With more and more TSA scanners that can scan your whole body in an instant, there have been many questions. While the issue of civil liberties remains a valid one, it’s a good time to go over the safety concerns, and in particular, the radiation used in the scanners. To help give you a better idea, here are five things everyone should know about TSA scanners.
1. More than one type - Not all TSA body scanners are created equal – there are actually two different kinds. The first uses millimeter wave technology which uses low level radio waves and RF energy to make images. The second uses backscatter technology, which is more like the radiation found in traditional x-rays. However, the amount used in one scan is equivalent to the radiation exposed to within a few minutes of flying, or 10 microRems.
2. How they are different - The radiation from these scanners mentioned above is compared to the background radiation found on planes, which can be misleading. In order to make the images, radiation emitted by the scanners is absorbed by the skin intentionally, rather than just being in the background. It is because of this that concerns have arisen about whether or not the scanners could be harmful to those over 65 or who are susceptible to skin or breast cancer.
3. Dangers of multiple scans - For those who go through these scanners on a regular basis, there can be serious health concerns. Pilots are such a group and are asked to go through the body scanners each time they fly a plane. In fear of the danger of being exposed to this radiation, the largest independent pilot union urged their members to boycott the machines and cited the dangers of excessive radiation exposure as the cause.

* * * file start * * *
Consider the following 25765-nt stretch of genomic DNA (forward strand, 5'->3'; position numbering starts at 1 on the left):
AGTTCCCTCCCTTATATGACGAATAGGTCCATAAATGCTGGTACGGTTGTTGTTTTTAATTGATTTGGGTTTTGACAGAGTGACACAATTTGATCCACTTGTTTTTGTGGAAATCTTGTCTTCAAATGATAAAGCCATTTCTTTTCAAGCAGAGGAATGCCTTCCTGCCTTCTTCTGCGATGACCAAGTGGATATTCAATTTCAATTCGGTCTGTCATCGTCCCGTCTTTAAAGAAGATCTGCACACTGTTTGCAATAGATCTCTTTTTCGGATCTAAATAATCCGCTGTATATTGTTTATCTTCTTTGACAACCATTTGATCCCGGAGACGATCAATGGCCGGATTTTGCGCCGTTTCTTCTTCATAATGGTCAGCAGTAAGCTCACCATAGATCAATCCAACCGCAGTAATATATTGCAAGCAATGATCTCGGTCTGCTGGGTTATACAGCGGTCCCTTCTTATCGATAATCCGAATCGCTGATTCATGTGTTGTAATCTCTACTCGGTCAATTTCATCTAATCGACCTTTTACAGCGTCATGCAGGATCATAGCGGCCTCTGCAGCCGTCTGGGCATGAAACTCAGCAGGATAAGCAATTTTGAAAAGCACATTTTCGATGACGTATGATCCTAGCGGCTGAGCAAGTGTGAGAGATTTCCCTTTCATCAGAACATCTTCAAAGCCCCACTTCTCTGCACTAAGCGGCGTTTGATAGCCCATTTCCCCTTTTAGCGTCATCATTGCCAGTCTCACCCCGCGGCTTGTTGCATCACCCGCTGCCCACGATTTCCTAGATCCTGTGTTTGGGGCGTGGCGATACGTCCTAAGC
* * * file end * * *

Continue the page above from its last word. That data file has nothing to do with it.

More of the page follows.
4. Cancer concerns - There is also a rising concern about the incidence of cancer among the agents who regularly work with the body scanners, in particular the ones that use backscatter technology. The agents themselves can be exposed to the radiation from the scanners many times per day. The Daily Mail reports on both the worker’s claims and the TSA’s counterclaims.
5. The current state - While there are many opinions on both sides, we thought two pieces of information stood out concerning this issue. The first is a letter from several professors at The University of California San Francisco urging President Barack Obama to reconsider the use of these scanners. The second is a bill from Senator Susan Collins which would require that an independent study be done on the backscatter scanners to ensure their safety. The European Union has already planned to prohibit these kinds of scanners at their airports.
About the Author
Casey Roberts is a student and also writes for Radiology Assistant which helps students find the right radiology degree.